Under the new law, police can order social media platforms, publishers and internet service providers to remove any electronic message published that is “likely to constitute an offence endangering national security or is likely to cause the occurrence of an offence endangering national security.”

Service providers failing to comply could face fines of up to 100,000 Hong Kong dollars ($12,903) and jail terms of up to six months.

Individuals who post such messages may also be asked to remove the message or face similar fines and a jail term of one year.

Carine Lo said such rules scare her.

“From now on, whatever public events you take part in, or whatever you say online, you could end up doing something against this law,” the 21-year-old said.

“So for us, I feel scared. Probably I’ll have to be more careful about what I say online, and I will watch out if people around me may snitch on me.”

Under the new law, the Hong Kong chief executive can authorize police to intercept communications and conduct surveillance to “prevent and detect offences endangering national security.”

Police can conduct searches for evidence without a warrant in “exceptional circumstances” and seek warrants requiring people suspected of violating the national security law to surrender their travel documents, preventing them from leaving Hong Kong.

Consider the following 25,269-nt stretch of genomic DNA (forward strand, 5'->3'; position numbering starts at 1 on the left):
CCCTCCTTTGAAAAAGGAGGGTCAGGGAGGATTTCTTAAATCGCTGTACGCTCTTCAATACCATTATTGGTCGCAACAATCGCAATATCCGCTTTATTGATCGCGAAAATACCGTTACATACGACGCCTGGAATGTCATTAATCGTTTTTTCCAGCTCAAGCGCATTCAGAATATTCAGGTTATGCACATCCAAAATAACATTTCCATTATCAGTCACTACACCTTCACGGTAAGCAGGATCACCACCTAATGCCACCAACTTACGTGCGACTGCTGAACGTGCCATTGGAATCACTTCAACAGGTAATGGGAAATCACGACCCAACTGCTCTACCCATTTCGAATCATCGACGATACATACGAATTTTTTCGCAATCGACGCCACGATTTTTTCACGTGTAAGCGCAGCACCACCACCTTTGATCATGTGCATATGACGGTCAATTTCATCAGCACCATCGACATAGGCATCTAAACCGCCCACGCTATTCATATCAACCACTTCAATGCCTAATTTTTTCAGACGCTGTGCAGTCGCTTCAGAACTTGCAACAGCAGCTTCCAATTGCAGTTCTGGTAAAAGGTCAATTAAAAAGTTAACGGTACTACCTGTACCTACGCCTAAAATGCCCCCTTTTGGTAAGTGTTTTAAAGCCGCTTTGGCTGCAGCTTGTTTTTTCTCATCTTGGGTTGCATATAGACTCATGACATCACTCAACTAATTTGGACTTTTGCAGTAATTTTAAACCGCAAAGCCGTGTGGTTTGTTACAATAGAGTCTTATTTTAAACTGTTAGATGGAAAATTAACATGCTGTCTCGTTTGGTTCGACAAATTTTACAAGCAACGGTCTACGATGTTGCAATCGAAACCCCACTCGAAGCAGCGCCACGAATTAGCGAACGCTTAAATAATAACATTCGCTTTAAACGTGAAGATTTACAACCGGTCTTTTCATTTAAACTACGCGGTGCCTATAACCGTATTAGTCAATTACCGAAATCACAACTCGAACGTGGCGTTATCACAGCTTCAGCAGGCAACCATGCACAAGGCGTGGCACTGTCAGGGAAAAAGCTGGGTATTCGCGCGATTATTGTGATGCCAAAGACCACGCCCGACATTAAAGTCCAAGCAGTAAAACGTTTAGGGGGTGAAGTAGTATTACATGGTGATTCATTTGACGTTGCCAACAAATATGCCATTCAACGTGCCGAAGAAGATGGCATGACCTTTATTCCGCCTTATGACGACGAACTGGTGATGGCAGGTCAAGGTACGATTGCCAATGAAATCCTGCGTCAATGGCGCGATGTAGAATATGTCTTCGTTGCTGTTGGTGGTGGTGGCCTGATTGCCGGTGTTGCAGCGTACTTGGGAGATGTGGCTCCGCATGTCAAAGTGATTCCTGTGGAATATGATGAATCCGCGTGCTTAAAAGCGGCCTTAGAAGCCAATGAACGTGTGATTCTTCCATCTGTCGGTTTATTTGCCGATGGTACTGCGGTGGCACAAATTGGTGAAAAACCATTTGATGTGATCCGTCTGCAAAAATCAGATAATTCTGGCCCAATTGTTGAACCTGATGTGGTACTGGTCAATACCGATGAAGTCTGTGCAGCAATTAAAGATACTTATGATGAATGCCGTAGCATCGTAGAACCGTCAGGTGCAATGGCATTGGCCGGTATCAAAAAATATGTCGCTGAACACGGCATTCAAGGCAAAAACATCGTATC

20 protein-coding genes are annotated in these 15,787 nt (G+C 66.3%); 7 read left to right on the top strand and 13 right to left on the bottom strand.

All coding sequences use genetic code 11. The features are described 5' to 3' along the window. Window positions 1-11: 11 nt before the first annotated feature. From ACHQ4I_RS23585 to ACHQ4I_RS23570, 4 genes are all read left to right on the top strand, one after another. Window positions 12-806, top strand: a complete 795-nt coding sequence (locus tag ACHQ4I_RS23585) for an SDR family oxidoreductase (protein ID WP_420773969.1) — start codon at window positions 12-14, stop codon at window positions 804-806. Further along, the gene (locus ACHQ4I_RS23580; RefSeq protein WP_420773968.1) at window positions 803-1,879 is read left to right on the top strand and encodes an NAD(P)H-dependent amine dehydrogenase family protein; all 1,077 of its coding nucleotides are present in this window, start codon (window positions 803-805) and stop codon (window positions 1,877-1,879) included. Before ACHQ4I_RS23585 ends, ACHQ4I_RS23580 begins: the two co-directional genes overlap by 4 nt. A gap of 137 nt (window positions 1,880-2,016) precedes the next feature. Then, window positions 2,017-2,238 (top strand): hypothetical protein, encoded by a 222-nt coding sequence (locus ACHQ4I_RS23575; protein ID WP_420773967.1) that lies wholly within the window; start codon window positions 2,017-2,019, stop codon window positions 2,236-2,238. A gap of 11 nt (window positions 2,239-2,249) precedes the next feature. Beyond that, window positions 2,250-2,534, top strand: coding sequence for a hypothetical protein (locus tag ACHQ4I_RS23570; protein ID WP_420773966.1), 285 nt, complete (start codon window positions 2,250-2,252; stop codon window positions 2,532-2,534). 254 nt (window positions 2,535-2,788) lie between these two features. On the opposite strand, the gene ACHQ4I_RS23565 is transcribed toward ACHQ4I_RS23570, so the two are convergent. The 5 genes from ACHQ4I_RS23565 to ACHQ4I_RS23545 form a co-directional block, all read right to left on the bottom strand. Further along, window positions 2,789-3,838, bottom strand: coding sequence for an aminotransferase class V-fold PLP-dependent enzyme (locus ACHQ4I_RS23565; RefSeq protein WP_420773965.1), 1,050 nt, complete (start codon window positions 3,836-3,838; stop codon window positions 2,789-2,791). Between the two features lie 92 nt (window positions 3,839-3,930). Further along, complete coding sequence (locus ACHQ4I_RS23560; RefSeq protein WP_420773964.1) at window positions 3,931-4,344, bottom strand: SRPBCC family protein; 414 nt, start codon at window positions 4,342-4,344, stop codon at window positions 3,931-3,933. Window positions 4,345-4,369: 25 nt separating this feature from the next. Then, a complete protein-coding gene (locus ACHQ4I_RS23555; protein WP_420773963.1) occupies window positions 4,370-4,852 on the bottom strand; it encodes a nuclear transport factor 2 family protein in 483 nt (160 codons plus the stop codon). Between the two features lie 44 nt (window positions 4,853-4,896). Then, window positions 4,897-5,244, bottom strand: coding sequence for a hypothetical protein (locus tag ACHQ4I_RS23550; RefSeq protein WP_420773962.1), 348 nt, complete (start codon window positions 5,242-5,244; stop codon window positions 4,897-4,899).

Such vague provisions are worrisome, Alex Tsui said.

“They should tell us Hong Kong citizens exactly in what kind of situations they have what kind of rights or powers,” Tsui, a woman in her 20s, said.

“They can’t just choose any time to say, ‘You look suspicious,’ or accuse you of anything, and then come in to search for evidence, I think it’s completely unfair. It definitely is not going to help uphold justice.”

U.S. Secretary of State Mike Pompeo described as “Orwellian” changes such as the removal of books critical of the Chinese Communist Party from library shelves, a ban on political slogans deemed to be subversive and a requirement that schools enforce censorship.

“Until now, Hong Kong flourished because it allowed free thinking and free speech, under an independent rule of law. No more,” Pompeo said in a statement.

Hong Kong authorities moved quickly to implement the law after it took effect on June 30, with police arresting about 370 people.

Social media platforms, shut out of the mainland by China’s “Great Firewall,” have yet to be blocked in Hong Kong. But users have begun scrubbing their accounts and deleting pro-democracy posts out of fear of retribution.

Many shops and stores that publicly stood in solidarity with protesters have removed the pro-democracy notes and artwork that had adorned their walls.

Big social media companies have announced they are assessing the law.

Apart from TikTok, Facebook and its messaging app WhatsApp, Google and Twitter announced they are freezing reviews of government requests for user data in Hong Kong.

Telegram, whose platform has been used widely to spread pro-democracy messages and information about the protests, said it has not shared data with the Hong Kong authorities.